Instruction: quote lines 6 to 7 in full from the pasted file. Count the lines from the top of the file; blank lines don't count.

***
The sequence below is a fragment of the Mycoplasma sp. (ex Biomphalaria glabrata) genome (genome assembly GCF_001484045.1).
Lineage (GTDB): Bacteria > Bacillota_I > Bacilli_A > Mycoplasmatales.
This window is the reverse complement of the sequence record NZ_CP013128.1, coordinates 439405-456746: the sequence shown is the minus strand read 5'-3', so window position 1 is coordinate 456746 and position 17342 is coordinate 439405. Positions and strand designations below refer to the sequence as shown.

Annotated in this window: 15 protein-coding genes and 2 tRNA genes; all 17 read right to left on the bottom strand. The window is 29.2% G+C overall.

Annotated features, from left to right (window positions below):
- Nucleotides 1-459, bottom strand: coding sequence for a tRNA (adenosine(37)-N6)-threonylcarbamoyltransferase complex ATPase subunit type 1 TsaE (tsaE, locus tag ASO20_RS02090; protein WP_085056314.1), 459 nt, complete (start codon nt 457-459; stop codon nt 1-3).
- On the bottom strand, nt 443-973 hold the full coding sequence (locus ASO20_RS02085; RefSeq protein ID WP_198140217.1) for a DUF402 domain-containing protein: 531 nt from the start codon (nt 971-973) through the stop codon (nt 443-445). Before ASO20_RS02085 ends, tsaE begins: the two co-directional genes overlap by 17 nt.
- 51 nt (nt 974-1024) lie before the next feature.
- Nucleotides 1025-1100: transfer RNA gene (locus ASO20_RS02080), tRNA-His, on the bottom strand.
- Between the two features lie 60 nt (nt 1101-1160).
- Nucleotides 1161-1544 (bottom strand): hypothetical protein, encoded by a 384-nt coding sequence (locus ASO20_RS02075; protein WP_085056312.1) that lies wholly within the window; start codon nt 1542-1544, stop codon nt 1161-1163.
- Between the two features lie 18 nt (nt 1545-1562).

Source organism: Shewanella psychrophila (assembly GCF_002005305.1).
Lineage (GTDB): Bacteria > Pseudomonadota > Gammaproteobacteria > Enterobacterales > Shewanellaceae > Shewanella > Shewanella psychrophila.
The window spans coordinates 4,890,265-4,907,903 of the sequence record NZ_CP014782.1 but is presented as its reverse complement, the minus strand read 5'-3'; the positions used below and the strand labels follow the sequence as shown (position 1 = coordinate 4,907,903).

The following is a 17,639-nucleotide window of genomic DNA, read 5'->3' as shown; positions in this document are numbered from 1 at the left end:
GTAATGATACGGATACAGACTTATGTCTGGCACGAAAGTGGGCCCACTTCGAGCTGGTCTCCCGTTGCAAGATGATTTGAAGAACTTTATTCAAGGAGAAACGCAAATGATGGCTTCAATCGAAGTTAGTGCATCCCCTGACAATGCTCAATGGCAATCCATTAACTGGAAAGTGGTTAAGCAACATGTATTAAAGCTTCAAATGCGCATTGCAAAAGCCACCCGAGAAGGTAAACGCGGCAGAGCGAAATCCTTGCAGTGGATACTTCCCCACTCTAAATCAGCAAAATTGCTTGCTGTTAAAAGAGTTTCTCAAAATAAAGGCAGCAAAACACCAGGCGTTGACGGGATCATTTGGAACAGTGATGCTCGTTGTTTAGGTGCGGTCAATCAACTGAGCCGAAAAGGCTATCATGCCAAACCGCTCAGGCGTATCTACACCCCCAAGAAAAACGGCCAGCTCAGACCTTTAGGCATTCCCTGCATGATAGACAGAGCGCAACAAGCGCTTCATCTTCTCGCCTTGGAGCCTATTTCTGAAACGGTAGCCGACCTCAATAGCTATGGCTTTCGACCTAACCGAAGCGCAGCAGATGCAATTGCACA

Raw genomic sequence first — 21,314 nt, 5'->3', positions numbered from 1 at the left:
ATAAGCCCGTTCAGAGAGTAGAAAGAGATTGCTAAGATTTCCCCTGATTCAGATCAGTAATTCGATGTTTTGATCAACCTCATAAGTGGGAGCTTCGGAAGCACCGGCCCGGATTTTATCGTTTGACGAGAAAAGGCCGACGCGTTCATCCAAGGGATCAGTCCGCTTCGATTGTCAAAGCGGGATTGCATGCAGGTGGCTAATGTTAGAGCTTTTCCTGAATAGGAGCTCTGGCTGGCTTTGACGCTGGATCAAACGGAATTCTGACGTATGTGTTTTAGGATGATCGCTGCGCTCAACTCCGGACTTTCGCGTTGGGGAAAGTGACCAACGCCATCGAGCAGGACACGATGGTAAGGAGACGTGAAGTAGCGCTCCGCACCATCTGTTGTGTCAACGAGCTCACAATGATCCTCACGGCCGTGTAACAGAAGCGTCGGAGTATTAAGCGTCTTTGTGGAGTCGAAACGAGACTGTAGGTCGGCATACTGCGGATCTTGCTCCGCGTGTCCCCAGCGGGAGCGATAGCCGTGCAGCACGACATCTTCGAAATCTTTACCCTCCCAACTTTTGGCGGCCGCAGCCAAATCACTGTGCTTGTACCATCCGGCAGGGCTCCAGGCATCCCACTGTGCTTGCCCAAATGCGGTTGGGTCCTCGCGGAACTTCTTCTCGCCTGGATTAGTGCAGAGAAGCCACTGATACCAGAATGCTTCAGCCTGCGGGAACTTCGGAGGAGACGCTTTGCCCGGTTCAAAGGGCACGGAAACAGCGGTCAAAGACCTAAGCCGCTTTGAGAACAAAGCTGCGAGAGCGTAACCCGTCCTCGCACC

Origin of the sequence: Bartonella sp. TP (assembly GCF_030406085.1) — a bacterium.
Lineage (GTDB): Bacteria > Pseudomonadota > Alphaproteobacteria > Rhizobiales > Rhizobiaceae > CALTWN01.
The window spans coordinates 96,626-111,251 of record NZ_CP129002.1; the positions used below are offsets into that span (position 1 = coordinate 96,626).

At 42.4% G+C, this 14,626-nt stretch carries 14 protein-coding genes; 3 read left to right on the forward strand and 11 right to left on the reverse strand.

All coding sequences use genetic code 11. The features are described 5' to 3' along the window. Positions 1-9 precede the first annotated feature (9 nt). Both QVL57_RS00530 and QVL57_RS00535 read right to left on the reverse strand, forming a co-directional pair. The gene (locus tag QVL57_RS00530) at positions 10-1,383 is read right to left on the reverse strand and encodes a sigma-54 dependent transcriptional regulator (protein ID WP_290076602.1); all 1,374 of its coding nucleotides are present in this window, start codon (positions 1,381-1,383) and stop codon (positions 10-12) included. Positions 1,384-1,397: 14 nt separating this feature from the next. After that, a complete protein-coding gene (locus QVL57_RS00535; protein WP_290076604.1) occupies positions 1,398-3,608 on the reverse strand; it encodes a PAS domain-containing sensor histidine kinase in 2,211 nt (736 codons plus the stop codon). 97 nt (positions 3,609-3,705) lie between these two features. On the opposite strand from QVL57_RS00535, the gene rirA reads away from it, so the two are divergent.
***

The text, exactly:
- Nucleotides 1-459, bottom strand: coding sequence for a tRNA (adenosine(37)-N6)-threonylcarbamoyltransferase complex ATPase subunit type 1 TsaE (tsaE, locus tag ASO20_RS02090; protein WP_085056314.1), 459 nt, complete (start codon nt 457-459; stop codon nt 1-3).
- On the bottom strand, nt 443-973 hold the full coding sequence (locus ASO20_RS02085; RefSeq protein ID WP_198140217.1) for a DUF402 domain-containing protein: 531 nt from the start codon (nt 971-973) through the stop codon (nt 443-445). Before ASO20_RS02085 ends, tsaE begins: the two co-directional genes overlap by 17 nt.